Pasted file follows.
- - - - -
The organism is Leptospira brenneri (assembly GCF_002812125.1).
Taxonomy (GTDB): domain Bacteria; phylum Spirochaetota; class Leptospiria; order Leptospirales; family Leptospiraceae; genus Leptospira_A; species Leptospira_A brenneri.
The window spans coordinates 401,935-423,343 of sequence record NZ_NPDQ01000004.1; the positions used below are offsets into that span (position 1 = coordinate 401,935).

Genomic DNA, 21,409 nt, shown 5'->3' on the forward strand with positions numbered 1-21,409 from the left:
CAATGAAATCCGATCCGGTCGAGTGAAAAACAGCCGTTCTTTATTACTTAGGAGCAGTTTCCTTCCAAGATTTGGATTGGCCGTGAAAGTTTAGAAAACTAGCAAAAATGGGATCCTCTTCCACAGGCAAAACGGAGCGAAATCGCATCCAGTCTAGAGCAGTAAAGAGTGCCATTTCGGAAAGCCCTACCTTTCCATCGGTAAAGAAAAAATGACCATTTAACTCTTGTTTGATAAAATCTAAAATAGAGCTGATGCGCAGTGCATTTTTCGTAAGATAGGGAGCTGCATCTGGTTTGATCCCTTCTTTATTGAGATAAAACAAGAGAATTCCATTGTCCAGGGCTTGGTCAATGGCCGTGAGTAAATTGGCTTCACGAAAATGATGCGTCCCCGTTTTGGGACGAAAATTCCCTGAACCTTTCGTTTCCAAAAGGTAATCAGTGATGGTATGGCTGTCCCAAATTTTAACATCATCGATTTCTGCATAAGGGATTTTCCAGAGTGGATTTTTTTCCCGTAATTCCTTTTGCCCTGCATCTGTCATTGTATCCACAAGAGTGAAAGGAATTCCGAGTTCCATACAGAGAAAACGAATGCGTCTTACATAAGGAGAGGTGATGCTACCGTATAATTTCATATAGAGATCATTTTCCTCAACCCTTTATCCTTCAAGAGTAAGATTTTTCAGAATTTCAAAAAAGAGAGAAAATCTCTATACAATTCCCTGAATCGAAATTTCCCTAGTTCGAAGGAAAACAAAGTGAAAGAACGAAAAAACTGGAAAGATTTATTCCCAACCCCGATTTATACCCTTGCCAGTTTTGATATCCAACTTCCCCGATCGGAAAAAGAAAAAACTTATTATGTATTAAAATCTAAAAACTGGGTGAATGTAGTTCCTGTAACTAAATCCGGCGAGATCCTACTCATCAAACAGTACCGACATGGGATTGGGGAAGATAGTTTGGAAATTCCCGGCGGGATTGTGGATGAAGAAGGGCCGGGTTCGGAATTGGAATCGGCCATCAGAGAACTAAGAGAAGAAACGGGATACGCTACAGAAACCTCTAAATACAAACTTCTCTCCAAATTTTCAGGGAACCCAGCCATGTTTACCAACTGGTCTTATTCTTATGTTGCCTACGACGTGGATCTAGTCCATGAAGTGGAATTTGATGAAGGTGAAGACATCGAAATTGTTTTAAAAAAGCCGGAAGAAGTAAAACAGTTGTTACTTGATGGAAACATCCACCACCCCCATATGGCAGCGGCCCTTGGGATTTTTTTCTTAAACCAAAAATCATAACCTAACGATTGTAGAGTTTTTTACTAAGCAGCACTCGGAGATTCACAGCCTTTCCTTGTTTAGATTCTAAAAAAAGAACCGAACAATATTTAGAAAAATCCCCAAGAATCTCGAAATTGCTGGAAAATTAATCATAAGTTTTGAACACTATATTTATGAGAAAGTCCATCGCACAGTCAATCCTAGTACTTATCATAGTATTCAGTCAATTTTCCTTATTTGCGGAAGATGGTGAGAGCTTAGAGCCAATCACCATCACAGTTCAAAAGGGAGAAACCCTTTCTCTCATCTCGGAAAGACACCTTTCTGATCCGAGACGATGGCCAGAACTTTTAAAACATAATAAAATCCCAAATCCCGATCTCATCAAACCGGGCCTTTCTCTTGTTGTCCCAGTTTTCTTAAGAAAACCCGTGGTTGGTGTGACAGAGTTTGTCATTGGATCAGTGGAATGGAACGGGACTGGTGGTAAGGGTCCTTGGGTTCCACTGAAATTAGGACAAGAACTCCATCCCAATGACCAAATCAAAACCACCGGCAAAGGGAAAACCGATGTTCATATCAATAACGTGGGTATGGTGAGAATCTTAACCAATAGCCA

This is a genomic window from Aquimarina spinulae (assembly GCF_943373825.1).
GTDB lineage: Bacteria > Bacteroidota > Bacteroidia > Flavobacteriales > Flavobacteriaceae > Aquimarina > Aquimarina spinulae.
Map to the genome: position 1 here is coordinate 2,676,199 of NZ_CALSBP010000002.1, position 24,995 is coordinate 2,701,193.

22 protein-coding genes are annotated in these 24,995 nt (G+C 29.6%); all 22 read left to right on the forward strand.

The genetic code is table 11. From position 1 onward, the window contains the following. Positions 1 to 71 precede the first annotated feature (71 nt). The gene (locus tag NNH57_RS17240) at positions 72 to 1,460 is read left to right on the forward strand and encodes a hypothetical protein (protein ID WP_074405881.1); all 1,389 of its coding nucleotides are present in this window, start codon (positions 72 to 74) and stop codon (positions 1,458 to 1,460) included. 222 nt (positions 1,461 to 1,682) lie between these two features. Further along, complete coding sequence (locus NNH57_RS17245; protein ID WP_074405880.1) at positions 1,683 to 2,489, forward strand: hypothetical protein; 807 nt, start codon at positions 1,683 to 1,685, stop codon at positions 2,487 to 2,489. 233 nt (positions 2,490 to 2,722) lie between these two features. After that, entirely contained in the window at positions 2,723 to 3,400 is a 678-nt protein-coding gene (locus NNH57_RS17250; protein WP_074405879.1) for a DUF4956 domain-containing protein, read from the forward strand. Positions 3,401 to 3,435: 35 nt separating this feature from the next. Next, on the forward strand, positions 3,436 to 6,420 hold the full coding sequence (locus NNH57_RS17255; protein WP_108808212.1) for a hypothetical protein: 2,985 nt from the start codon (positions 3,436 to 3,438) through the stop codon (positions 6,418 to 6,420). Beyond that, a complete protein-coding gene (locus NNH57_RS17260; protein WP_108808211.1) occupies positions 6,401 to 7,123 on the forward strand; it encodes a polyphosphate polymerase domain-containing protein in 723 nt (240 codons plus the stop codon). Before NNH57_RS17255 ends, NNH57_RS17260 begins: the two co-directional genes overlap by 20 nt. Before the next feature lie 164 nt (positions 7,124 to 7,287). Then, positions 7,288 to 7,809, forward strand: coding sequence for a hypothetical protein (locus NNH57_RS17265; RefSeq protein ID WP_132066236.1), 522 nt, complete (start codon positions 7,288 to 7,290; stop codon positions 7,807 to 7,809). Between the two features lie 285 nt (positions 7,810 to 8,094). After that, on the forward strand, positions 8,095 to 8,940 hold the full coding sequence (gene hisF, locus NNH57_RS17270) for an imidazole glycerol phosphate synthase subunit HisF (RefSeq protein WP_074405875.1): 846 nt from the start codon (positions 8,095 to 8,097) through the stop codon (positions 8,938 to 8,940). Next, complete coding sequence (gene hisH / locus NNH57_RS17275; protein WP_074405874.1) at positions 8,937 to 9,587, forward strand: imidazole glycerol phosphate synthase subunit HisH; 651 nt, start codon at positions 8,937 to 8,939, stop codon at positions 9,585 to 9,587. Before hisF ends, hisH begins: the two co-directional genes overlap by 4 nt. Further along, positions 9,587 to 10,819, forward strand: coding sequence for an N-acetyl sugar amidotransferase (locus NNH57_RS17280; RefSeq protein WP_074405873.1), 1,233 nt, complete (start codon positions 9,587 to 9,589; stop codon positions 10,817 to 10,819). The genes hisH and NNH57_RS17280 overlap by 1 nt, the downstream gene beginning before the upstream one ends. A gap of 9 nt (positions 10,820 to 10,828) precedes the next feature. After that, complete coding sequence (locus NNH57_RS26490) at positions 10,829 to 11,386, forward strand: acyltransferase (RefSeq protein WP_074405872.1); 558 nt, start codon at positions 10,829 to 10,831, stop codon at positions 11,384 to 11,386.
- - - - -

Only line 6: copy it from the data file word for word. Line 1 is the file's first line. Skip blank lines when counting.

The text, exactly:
This is a genomic window from Aquimarina spinulae (assembly GCF_943373825.1).